In response to growing demand for downloadable resources at libraries, the International Federation of Library Associations (IFLA) released on February 8, 2013 a set of principles intended to "guide library professionals as they grapple with the complicated process of negotiating eBook licenses with publishers and resellers." Entitled Principles for Library eLending, this policy document is "based on the assumption that it is necessary for libraries and publishers/authors to negotiate a range of reasonable terms and conditions." These guidelines arise out of IFLA's previous research on eBooks in libraries.
In addition to their new policy document, IFLA released an independent analysis of the position libraries occupy within an increasingly digital world. Libraries, e-Lending and the Future of Public Access to Digital Content was prepared by Civic Agenda, a U.K.-based consultancy. This paper was provided to librarians and publishers taking part in IFLA's meeting in November 2012 in order to engender dialogue on the subject of eBooks and eLending.
According to a recent press release:
IFLA is pleased to launch a new set of resources relating to eBooks and libraries. Providing access to eBooks is one of the most pressing issues facing libraries right now. Public libraries, in particular, are dealing with implications of rapidly changing business and access models. IFLA has previously issued a background paper on eLending during 2012, and is now building on this paper to launch a new official policy document 'IFLA Principles for Library eLending' which was endorsed by the Governing Board in February 2013.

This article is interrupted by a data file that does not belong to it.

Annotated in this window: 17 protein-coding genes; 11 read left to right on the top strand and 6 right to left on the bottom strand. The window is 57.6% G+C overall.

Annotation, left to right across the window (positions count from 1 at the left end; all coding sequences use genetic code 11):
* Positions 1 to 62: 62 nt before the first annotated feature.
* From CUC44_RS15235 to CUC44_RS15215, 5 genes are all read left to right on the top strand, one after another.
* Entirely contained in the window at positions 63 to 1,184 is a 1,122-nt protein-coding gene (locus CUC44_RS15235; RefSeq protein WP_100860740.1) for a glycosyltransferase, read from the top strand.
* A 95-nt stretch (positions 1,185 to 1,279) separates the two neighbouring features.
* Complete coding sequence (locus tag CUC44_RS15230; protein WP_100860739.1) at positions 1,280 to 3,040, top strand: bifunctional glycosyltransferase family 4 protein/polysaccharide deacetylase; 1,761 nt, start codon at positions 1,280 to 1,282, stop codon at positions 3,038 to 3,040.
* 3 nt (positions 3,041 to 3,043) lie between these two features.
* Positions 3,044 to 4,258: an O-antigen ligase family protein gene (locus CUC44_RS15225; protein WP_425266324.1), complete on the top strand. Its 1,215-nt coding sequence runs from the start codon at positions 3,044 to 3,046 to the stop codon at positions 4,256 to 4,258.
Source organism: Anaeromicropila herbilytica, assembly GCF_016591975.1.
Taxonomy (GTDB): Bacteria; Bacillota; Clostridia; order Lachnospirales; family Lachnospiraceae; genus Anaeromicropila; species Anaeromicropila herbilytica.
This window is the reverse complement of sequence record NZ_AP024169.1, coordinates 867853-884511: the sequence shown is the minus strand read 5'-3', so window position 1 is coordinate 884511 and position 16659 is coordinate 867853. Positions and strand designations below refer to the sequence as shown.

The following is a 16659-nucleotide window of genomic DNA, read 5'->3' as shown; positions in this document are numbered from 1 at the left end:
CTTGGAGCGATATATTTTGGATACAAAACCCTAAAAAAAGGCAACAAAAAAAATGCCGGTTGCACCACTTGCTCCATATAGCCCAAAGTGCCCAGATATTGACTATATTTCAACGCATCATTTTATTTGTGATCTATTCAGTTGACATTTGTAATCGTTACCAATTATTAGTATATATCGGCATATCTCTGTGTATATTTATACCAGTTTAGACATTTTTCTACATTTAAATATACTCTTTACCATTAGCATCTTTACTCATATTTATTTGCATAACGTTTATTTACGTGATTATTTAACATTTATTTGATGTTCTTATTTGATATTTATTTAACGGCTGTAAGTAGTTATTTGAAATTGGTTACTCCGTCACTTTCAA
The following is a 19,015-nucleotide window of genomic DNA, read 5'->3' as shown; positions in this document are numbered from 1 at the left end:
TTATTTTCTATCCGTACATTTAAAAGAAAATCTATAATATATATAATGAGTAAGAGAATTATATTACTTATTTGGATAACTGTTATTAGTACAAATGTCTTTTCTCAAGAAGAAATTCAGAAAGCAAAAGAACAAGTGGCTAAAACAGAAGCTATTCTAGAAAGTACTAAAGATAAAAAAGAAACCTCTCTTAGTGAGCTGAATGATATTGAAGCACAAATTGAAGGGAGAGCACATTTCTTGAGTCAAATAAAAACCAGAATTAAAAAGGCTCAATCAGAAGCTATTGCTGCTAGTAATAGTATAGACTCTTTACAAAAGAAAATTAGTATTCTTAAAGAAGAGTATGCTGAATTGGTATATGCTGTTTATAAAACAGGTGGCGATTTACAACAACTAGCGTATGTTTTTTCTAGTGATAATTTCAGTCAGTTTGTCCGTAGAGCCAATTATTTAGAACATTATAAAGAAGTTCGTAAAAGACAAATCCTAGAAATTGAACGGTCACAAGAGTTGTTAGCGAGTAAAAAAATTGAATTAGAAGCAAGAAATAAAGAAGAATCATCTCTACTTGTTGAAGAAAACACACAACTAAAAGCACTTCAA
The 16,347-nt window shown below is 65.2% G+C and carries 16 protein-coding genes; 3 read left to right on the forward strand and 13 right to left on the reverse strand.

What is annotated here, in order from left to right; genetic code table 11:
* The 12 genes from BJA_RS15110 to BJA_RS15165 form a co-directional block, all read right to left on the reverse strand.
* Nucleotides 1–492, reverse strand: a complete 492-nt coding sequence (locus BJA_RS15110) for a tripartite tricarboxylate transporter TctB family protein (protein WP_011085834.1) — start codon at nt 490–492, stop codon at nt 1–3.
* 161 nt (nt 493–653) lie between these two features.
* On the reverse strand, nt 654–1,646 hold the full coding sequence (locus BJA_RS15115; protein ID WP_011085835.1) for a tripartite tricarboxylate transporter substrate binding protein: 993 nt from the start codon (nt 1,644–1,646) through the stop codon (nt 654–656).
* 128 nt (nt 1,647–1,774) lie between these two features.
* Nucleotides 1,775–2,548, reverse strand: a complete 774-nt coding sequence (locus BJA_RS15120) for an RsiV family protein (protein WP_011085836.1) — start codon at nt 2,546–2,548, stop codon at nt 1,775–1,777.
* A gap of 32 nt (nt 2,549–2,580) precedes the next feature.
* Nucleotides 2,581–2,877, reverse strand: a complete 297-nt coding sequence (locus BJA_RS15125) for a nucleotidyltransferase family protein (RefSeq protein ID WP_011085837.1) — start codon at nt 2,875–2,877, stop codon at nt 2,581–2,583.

...The plan is to build on these resources during 2013 and expand the amount of information available. The Principles will be discussed at the Management of Libraries Associations Seminar on eBooks in Libraries on February 21st 2013 in London.
These assets—along with IFLA's background paper on eLending—are available for download on IFLA's website.